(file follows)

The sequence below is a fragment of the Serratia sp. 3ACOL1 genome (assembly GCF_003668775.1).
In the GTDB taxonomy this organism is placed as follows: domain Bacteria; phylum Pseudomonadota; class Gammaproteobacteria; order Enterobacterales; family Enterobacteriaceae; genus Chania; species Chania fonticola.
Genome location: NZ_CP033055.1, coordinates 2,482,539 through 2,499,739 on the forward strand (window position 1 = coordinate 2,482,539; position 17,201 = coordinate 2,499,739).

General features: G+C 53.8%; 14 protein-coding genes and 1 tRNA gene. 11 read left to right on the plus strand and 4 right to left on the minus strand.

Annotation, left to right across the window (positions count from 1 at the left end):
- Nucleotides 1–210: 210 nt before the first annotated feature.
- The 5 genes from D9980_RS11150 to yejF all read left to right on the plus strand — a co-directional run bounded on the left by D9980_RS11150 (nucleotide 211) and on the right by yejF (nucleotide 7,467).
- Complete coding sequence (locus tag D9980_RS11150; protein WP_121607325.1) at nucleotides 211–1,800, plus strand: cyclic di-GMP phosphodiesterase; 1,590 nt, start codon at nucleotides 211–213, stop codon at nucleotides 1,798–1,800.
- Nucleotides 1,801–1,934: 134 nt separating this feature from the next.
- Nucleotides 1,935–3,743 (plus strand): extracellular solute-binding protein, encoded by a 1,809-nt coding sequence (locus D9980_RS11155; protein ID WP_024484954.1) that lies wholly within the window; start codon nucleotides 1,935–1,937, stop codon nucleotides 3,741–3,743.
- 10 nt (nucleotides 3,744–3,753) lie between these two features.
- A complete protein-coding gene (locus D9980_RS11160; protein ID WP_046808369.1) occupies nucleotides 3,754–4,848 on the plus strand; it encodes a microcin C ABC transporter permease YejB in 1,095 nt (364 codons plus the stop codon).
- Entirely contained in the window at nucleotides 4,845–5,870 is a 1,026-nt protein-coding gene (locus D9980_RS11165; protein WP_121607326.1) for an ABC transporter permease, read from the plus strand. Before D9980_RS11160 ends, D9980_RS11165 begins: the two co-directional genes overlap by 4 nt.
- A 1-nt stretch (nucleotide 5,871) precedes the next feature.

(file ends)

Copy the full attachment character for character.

The sequence below is a fragment of the Serratia sp. 3ACOL1 genome (assembly GCF_003668775.1).
In the GTDB taxonomy this organism is placed as follows: domain Bacteria; phylum Pseudomonadota; class Gammaproteobacteria; order Enterobacterales; family Enterobacteriaceae; genus Chania; species Chania fonticola.
Genome location: NZ_CP033055.1, coordinates 2,482,539 through 2,499,739 on the forward strand (window position 1 = coordinate 2,482,539; position 17,201 = coordinate 2,499,739).

General features: G+C 53.8%; 14 protein-coding genes and 1 tRNA gene. 11 read left to right on the plus strand and 4 right to left on the minus strand.

Annotation, left to right across the window (positions count from 1 at the left end):
- Nucleotides 1–210: 210 nt before the first annotated feature.
- The 5 genes from D9980_RS11150 to yejF all read left to right on the plus strand — a co-directional run bounded on the left by D9980_RS11150 (nucleotide 211) and on the right by yejF (nucleotide 7,467).
- Complete coding sequence (locus tag D9980_RS11150; protein WP_121607325.1) at nucleotides 211–1,800, plus strand: cyclic di-GMP phosphodiesterase; 1,590 nt, start codon at nucleotides 211–213, stop codon at nucleotides 1,798–1,800.
- Nucleotides 1,801–1,934: 134 nt separating this feature from the next.
- Nucleotides 1,935–3,743 (plus strand): extracellular solute-binding protein, encoded by a 1,809-nt coding sequence (locus D9980_RS11155; protein ID WP_024484954.1) that lies wholly within the window; start codon nucleotides 1,935–1,937, stop codon nucleotides 3,741–3,743.
- 10 nt (nucleotides 3,744–3,753) lie between these two features.
- A complete protein-coding gene (locus D9980_RS11160; protein ID WP_046808369.1) occupies nucleotides 3,754–4,848 on the plus strand; it encodes a microcin C ABC transporter permease YejB in 1,095 nt (364 codons plus the stop codon).
- Entirely contained in the window at nucleotides 4,845–5,870 is a 1,026-nt protein-coding gene (locus D9980_RS11165; protein WP_121607326.1) for an ABC transporter permease, read from the plus strand. Before D9980_RS11160 ends, D9980_RS11165 begins: the two co-directional genes overlap by 4 nt.
- A 1-nt stretch (nucleotide 5,871) precedes the next feature.